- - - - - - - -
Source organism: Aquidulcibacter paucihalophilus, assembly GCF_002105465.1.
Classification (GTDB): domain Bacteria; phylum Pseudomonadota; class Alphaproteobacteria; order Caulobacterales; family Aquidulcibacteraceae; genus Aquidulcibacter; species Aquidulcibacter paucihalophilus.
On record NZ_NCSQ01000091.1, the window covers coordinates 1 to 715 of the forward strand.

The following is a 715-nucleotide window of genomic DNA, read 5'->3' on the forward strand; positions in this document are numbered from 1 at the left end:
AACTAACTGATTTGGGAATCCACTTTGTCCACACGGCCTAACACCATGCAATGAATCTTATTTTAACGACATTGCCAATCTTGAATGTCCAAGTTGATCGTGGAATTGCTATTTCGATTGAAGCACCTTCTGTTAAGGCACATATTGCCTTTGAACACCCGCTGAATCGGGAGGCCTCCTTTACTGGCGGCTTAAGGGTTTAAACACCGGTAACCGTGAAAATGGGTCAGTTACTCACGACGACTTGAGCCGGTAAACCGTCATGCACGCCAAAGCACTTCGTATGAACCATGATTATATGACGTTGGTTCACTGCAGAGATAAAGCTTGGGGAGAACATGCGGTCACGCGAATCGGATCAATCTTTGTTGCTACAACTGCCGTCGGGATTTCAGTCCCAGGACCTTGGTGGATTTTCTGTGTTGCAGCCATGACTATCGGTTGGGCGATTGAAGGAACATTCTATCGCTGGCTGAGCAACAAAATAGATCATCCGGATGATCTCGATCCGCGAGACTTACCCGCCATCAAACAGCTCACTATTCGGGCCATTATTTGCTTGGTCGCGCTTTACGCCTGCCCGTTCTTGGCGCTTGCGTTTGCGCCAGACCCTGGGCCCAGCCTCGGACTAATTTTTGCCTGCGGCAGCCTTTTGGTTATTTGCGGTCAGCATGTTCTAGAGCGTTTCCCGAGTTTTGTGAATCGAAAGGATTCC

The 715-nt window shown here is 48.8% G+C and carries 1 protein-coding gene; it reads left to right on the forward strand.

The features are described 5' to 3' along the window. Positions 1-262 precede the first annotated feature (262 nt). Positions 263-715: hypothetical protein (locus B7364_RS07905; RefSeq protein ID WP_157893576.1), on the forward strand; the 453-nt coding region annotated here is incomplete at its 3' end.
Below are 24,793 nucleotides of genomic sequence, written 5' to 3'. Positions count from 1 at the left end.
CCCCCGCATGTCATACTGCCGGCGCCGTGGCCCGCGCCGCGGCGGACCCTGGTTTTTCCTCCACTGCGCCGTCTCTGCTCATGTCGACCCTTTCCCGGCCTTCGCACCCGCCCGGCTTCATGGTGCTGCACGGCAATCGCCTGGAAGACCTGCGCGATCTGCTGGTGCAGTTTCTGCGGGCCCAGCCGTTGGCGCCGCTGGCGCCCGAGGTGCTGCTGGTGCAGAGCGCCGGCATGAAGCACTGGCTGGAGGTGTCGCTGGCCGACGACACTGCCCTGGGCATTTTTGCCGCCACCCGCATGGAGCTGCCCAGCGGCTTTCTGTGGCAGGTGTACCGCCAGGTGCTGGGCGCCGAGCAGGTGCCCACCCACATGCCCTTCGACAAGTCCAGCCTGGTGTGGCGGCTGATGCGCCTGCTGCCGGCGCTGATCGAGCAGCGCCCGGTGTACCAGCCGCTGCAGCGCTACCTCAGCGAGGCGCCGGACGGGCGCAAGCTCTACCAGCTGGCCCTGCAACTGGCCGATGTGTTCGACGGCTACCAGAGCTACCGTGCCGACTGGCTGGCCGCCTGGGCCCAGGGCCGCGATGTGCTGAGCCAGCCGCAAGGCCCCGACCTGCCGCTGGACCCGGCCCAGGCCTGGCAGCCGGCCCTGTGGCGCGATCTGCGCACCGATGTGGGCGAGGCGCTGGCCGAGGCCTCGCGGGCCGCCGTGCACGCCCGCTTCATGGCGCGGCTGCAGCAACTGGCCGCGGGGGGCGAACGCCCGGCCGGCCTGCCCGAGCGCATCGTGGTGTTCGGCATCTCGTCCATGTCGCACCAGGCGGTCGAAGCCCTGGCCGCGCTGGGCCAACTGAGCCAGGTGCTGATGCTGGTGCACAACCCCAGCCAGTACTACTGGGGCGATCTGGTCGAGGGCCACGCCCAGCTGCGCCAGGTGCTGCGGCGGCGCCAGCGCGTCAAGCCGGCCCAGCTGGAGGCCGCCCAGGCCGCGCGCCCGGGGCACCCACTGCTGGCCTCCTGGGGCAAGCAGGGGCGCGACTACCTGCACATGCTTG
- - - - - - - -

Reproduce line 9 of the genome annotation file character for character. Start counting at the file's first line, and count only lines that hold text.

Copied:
CCCCCGCATGTCATACTGCCGGCGCCGTGGCCCGCGCCGCGGCGGACCCTGGTTTTTCCTCCACTGCGCCGTCTCTGCTCATGTCGACCCTTTCCCGGCCTTCGCACCCGCCCGGCTTCATGGTGCTGCACGGCAATCGCCTGGAAGACCTGCGCGATCTGCTGGTGCAGTTTCTGCGGGCCCAGCCGTTGGCGCCGCTGGCGCCCGAGGTGCTGCTGGTGCAGAGCGCCGGCATGAAGCACTGGCTGGAGGTGTCGCTGGCCGACGACACTGCCCTGGGCATTTTTGCCGCCACCCGCATGGAGCTGCCCAGCGGCTTTCTGTGGCAGGTGTACCGCCAGGTGCTGGGCGCCGAGCAGGTGCCCACCCACATGCCCTTCGACAAGTCCAGCCTGGTGTGGCGGCTGATGCGCCTGCTGCCGGCGCTGATCGAGCAGCGCCCGGTGTACCAGCCGCTGCAGCGCTACCTCAGCGAGGCGCCGGACGGGCGCAAGCTCTACCAGCTGGCCCTGCAACTGGCCGATGTGTTCGACGGCTACCAGAGCTACCGTGCCGACTGGCTGGCCGCCTGGGCCCAGGGCCGCGATGTGCTGAGCCAGCCGCAAGGCCCCGACCTGCCGCTGGACCCGGCCCAGGCCTGGCAGCCGGCCCTGTGGCGCGATCTGCGCACCGATGTGGGCGAGGCGCTGGCCGAGGCCTCGCGGGCCGCCGTGCACGCCCGCTTCATGGCGCGGCTGCAGCAACTGGCCGCGGGGGGCGAACGCCCGGCCGGCCTGCCCGAGCGCATCGTGGTGTTCGGCATCTCGTCCATGTCGCACCAGGCGGTCGAAGCCCTGGCCGCGCTGGGCCAACTGAGCCAGGTGCTGATGCTGGTGCACAACCCCAGCCAGTACTACTGGGGCGATCTGGTCGAGGGCCACGCCCAGCTGCGCCAGGTGCTGCGGCGGCGCCAGCGCGTCAAGCCGGCCCAGCTGGAGGCCGCCCAGGCCGCGCGCCCGGGGCACCCACTGCTGGCCTCCTGGGGCAAGCAGGGGCGCGACTACCTGCACATGCTTG